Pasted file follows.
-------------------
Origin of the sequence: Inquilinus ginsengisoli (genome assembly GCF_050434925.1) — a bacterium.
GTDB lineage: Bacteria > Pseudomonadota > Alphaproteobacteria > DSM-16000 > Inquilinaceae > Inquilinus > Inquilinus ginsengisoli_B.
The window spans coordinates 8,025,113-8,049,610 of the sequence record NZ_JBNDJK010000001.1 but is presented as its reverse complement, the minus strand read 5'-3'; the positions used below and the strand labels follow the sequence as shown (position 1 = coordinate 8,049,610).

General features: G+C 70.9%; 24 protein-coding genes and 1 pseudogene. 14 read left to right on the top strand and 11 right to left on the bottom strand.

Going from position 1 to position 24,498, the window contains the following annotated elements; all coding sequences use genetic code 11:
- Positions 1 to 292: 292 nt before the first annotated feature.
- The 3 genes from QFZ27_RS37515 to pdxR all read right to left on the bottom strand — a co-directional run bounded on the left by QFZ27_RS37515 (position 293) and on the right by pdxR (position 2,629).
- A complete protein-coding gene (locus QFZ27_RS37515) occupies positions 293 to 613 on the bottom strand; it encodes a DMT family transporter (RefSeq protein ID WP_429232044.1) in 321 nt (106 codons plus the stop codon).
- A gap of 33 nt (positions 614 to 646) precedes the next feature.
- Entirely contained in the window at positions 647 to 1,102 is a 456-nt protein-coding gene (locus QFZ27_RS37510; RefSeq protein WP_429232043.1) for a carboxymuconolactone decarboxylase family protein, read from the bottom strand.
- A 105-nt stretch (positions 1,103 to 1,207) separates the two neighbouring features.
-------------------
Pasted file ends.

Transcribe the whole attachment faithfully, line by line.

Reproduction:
Origin of the sequence: Inquilinus ginsengisoli (genome assembly GCF_050434925.1) — a bacterium.
GTDB lineage: Bacteria > Pseudomonadota > Alphaproteobacteria > DSM-16000 > Inquilinaceae > Inquilinus > Inquilinus ginsengisoli_B.
The window spans coordinates 8,025,113-8,049,610 of the sequence record NZ_JBNDJK010000001.1 but is presented as its reverse complement, the minus strand read 5'-3'; the positions used below and the strand labels follow the sequence as shown (position 1 = coordinate 8,049,610).

General features: G+C 70.9%; 24 protein-coding genes and 1 pseudogene. 14 read left to right on the top strand and 11 right to left on the bottom strand.

Going from position 1 to position 24,498, the window contains the following annotated elements; all coding sequences use genetic code 11:
- Positions 1 to 292: 292 nt before the first annotated feature.
- The 3 genes from QFZ27_RS37515 to pdxR all read right to left on the bottom strand — a co-directional run bounded on the left by QFZ27_RS37515 (position 293) and on the right by pdxR (position 2,629).
- A complete protein-coding gene (locus QFZ27_RS37515) occupies positions 293 to 613 on the bottom strand; it encodes a DMT family transporter (RefSeq protein ID WP_429232044.1) in 321 nt (106 codons plus the stop codon).
- A gap of 33 nt (positions 614 to 646) precedes the next feature.
- Entirely contained in the window at positions 647 to 1,102 is a 456-nt protein-coding gene (locus QFZ27_RS37510; RefSeq protein WP_429232043.1) for a carboxymuconolactone decarboxylase family protein, read from the bottom strand.
- A 105-nt stretch (positions 1,103 to 1,207) separates the two neighbouring features.